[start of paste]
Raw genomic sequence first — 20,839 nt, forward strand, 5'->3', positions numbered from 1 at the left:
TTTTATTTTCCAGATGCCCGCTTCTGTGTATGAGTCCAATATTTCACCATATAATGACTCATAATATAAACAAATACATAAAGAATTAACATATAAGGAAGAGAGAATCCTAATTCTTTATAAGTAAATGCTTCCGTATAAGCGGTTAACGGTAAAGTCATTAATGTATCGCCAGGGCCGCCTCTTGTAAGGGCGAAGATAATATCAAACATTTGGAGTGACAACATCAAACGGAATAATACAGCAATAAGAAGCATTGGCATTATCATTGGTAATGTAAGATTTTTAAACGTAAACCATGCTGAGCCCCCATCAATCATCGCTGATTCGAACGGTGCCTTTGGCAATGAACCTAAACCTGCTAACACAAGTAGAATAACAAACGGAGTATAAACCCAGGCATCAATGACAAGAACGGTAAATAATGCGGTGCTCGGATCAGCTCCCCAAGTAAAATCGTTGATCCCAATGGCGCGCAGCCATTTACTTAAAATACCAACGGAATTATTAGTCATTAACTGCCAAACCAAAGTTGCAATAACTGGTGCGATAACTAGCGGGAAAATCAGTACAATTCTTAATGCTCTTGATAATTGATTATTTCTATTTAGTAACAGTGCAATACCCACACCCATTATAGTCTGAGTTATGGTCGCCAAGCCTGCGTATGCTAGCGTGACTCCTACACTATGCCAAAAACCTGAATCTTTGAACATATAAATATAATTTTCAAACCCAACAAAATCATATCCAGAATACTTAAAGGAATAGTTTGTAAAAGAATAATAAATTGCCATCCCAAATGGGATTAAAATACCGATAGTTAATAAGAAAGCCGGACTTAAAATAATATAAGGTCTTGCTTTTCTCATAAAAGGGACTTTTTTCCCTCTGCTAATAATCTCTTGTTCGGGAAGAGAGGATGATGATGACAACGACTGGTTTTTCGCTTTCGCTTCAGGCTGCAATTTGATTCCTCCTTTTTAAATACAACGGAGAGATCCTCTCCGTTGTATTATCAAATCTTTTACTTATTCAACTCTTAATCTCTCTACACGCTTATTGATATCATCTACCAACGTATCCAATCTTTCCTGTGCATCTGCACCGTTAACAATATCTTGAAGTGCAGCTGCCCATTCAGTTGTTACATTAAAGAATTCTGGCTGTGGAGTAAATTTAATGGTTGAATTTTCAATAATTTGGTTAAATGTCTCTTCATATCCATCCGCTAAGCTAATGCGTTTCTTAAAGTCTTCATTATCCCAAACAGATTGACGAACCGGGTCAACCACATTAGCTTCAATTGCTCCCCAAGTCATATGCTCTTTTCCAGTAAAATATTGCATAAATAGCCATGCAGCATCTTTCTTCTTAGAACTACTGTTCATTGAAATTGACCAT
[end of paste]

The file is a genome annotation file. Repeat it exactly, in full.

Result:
Raw genomic sequence first — 20,839 nt, forward strand, 5'->3', positions numbered from 1 at the left:
TTTTATTTTCCAGATGCCCGCTTCTGTGTATGAGTCCAATATTTCACCATATAATGACTCATAATATAAACAAATACATAAAGAATTAACATATAAGGAAGAGAGAATCCTAATTCTTTATAAGTAAATGCTTCCGTATAAGCGGTTAACGGTAAAGTCATTAATGTATCGCCAGGGCCGCCTCTTGTAAGGGCGAAGATAATATCAAACATTTGGAGTGACAACATCAAACGGAATAATACAGCAATAAGAAGCATTGGCATTATCATTGGTAATGTAAGATTTTTAAACGTAAACCATGCTGAGCCCCCATCAATCATCGCTGATTCGAACGGTGCCTTTGGCAATGAACCTAAACCTGCTAACACAAGTAGAATAACAAACGGAGTATAAACCCAGGCATCAATGACAAGAACGGTAAATAATGCGGTGCTCGGATCAGCTCCCCAAGTAAAATCGTTGATCCCAATGGCGCGCAGCCATTTACTTAAAATACCAACGGAATTATTAGTCATTAACTGCCAAACCAAAGTTGCAATAACTGGTGCGATAACTAGCGGGAAAATCAGTACAATTCTTAATGCTCTTGATAATTGATTATTTCTATTTAGTAACAGTGCAATACCCACACCCATTATAGTCTGAGTTATGGTCGCCAAGCCTGCGTATGCTAGCGTGACTCCTACACTATGCCAAAAACCTGAATCTTTGAACATATAAATATAATTTTCAAACCCAACAAAATCATATCCAGAATACTTAAAGGAATAGTTTGTAAAAGAATAATAAATTGCCATCCCAAATGGGATTAAAATACCGATAGTTAATAAGAAAGCCGGACTTAAAATAATATAAGGTCTTGCTTTTCTCATAAAAGGGACTTTTTTCCCTCTGCTAATAATCTCTTGTTCGGGAAGAGAGGATGATGATGACAACGACTGGTTTTTCGCTTTCGCTTCAGGCTGCAATTTGATTCCTCCTTTTTAAATACAACGGAGAGATCCTCTCCGTTGTATTATCAAATCTTTTACTTATTCAACTCTTAATCTCTCTACACGCTTATTGATATCATCTACCAACGTATCCAATCTTTCCTGTGCATCTGCACCGTTAACAATATCTTGAAGTGCAGCTGCCCATTCAGTTGTTACATTAAAGAATTCTGGCTGTGGAGTAAATTTAATGGTTGAATTTTCAATAATTTGGTTAAATGTCTCTTCATATCCATCCGCTAAGCTAATGCGTTTCTTAAAGTCTTCATTATCCCAAACAGATTGACGAACCGGGTCAACCACATTAGCTTCAATTGCTCCCCAAGTCATATGCTCTTTTCCAGTAAAATATTGCATAAATAGCCATGCAGCATCTTTCTTCTTAGAACTACTGTTCATTGAAATTGACCAT